--0: node --1: 49132 --2:  --3: <<-->>/blog/sabya-effect--->>nilaya.asianpaints.com
Velvet and khadi, gypsy romance and Claude Monet, hand block printing and glamour, Raj era nostalgia and New York savvy. Only one man could weave all of this together into a coherent tale and create a mesmeric fashion adventure out of it all. And that man is Sabyasachi Mukherjee. NIFT graduate, Associate Designer Member of the Fashion Design Council of India and the youngest board member of the National Museum of Indian Cinema, costume designer for Bollywood films, custodian of India’s artistic traditions, the man who put Kolkata on the couture map.
 
And it doesn’t stop there. His Instagram page is addictive. He is an authority on what to wear on the red carpet. And if anyone has ownership over the colour red – it would be him with so many women swooning over his “Pomegranate Red”.
 
He writes too. Which makes him a renaissance man.
 
  
 
Visiting him at his workshop in Kolkata one is immediately struck by his powerhouse energy. There is never a quiet or dull moment. Caught up with simultaneous projects, Sabyasachi will amaze you with his up to the minute information on each one. Hands on is an understatement. When shown a dummy copy of a pattern book by a young graphic designer he immediately spots a missing swatch.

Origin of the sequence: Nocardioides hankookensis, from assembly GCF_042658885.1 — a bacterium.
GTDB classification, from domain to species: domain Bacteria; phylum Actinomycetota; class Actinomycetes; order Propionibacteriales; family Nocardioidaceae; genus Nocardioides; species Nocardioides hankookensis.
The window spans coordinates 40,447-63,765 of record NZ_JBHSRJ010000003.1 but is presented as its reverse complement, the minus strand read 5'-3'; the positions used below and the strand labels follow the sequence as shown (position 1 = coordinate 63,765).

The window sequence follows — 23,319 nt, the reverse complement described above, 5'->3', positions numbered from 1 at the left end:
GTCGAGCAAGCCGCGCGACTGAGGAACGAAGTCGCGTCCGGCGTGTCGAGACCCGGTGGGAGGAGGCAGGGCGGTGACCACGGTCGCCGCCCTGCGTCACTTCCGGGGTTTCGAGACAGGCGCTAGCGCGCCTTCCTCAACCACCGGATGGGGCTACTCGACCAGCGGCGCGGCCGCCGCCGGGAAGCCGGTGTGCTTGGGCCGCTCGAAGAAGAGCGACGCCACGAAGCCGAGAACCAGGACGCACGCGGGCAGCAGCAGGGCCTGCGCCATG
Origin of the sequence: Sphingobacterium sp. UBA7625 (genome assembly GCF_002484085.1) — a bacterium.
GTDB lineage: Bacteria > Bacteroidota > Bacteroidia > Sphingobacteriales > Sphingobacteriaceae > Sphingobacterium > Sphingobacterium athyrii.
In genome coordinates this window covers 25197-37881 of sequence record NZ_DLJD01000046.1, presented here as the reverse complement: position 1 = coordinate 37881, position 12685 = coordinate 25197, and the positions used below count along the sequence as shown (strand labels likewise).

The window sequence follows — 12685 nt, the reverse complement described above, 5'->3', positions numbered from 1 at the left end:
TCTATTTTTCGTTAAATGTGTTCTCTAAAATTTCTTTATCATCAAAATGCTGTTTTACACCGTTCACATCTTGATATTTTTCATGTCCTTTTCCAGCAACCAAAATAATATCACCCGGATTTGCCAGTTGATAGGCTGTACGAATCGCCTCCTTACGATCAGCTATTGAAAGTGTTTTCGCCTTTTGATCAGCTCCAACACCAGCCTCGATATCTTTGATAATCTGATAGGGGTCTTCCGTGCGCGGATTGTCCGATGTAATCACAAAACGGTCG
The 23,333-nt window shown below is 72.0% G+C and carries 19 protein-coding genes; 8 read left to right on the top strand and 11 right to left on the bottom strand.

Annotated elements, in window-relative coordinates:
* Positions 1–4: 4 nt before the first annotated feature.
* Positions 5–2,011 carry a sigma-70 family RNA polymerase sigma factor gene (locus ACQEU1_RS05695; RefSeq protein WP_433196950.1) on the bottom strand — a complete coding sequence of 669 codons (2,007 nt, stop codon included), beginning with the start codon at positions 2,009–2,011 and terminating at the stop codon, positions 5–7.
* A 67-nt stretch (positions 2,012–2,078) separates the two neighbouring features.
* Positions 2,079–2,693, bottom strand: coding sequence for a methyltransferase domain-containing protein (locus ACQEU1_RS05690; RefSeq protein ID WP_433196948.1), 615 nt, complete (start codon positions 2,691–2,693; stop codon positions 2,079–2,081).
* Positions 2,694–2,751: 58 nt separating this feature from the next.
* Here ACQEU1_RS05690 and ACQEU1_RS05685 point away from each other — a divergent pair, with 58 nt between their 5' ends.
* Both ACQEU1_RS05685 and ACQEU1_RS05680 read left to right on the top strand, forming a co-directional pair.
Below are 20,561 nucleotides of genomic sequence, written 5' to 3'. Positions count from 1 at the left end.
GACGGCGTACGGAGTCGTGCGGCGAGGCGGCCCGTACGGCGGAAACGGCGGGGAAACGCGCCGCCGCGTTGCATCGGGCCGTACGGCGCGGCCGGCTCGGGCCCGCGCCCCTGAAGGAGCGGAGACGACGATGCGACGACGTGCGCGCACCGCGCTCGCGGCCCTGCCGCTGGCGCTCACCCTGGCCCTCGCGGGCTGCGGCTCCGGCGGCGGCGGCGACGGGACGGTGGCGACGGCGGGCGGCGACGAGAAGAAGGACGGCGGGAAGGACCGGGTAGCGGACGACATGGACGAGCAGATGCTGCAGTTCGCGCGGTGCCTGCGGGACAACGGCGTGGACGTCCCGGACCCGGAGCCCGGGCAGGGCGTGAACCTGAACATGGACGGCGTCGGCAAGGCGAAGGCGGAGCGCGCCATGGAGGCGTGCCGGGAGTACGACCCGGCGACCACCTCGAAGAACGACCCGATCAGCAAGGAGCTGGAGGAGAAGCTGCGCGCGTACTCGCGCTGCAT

His work redefines India and the concept of Indian style glamour as he delves freely and with abandon into her treasure trove of artistic forms, translating them into modern expressions. Dark jewel tones play with muted shades accentuated with subtle texturing and indigenous embroidery. Echoes of 17th and 18th century paintings dance off the creations – like Brueghel and Monet. There is a definite gothic luxuriousness in every piece.
 
And now the untiring, indefatigable artist designs wallcoverings. Runaway, romantic fantasies that transform and elevate, delight the eye and mesmerize the mind. Designing once more for Nilaya, with Chapter II: India Revival Project, Sabyasachi produces a bouquet of floral beauties and Raj era inspired tableaus. The offerings are what every homeowner would wish for: sublime compositions that will turn any home into a palace of splendor.
 
 

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